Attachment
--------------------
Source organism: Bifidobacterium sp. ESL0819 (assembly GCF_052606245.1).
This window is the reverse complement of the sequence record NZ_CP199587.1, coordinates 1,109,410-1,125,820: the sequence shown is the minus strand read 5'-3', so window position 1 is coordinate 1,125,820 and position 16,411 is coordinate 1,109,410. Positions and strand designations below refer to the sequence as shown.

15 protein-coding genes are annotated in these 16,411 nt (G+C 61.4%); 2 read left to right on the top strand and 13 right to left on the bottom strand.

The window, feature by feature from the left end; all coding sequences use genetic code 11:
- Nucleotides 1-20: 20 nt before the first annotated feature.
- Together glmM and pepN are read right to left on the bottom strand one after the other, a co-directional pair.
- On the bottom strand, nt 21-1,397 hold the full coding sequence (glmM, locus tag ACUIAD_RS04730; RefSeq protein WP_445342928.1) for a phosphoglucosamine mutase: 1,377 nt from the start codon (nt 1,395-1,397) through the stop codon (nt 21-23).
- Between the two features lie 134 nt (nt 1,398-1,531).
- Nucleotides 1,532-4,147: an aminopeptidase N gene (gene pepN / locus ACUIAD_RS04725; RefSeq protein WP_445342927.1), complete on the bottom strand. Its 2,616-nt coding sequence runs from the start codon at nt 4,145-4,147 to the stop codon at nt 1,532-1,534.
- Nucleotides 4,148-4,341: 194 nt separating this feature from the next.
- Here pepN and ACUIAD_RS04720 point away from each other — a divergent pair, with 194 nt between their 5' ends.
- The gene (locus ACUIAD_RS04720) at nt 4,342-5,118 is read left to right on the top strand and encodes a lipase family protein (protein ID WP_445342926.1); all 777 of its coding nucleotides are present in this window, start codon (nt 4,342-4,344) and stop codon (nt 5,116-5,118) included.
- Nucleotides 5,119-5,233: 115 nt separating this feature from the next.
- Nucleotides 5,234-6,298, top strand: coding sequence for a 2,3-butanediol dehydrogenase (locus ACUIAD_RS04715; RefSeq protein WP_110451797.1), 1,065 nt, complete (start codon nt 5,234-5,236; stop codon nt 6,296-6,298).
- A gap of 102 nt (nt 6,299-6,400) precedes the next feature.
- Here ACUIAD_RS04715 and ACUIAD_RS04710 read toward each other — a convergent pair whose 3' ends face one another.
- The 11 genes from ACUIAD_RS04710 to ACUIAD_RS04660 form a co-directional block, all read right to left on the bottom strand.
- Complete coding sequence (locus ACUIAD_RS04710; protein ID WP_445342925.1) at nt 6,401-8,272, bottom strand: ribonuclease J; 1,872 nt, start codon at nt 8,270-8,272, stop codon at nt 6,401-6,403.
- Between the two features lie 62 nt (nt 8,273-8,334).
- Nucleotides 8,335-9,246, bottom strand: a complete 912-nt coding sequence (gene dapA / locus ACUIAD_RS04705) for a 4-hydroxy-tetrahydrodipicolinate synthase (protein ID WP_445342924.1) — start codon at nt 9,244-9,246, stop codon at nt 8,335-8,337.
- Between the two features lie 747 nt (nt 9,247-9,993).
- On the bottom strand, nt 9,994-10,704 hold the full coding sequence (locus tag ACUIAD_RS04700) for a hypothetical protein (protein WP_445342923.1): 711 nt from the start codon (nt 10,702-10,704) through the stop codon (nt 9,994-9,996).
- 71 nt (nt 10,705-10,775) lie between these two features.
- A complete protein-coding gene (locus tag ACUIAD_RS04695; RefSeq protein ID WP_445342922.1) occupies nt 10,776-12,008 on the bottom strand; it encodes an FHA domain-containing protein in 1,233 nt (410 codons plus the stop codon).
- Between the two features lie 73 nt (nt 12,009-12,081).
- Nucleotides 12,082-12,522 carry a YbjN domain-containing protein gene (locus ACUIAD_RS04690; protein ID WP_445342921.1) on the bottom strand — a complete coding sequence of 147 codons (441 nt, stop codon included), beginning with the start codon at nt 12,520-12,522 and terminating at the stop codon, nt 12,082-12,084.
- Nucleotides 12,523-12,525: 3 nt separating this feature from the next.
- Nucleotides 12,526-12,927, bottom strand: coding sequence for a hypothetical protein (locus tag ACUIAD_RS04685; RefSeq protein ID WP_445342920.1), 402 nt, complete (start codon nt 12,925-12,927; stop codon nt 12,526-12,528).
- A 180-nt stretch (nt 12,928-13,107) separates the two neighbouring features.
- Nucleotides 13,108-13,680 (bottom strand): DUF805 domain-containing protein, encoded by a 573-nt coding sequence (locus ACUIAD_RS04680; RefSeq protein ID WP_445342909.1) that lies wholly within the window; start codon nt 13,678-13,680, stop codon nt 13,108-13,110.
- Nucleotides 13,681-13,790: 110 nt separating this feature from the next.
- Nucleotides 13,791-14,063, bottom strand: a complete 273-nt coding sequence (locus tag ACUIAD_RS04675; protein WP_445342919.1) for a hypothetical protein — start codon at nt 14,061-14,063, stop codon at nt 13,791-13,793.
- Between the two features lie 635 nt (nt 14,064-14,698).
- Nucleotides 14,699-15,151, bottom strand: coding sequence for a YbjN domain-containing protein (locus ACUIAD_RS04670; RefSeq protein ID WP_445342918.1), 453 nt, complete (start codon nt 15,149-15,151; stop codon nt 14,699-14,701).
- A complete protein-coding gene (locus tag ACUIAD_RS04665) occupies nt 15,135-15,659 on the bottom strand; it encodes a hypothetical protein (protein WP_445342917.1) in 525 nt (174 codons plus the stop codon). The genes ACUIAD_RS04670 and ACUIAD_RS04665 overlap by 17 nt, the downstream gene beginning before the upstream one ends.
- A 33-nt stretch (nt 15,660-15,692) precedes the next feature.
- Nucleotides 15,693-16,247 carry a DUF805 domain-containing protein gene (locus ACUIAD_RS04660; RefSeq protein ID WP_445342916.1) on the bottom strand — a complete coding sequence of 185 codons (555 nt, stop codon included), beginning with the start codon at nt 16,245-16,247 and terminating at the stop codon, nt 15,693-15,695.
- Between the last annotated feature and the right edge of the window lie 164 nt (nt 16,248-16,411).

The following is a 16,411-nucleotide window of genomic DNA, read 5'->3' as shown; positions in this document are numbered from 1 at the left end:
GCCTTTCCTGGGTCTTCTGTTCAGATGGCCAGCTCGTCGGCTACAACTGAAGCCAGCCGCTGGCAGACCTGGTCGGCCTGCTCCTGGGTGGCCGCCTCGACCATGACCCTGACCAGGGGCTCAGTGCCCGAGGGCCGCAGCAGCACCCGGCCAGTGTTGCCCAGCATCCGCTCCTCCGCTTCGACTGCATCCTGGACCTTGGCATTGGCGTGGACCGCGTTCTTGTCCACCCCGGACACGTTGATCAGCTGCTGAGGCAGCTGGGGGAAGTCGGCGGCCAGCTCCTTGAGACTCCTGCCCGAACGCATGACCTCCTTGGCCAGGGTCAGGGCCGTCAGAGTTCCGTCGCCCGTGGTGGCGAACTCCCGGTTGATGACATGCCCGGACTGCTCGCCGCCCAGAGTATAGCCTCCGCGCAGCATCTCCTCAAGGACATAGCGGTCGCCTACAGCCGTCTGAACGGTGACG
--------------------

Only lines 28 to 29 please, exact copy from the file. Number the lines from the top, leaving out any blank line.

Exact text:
- Nucleotides 12,526-12,927, bottom strand: coding sequence for a hypothetical protein (locus tag ACUIAD_RS04685; RefSeq protein ID WP_445342920.1), 402 nt, complete (start codon nt 12,925-12,927; stop codon nt 12,526-12,528).
- A 180-nt stretch (nt 12,928-13,107) separates the two neighbouring features.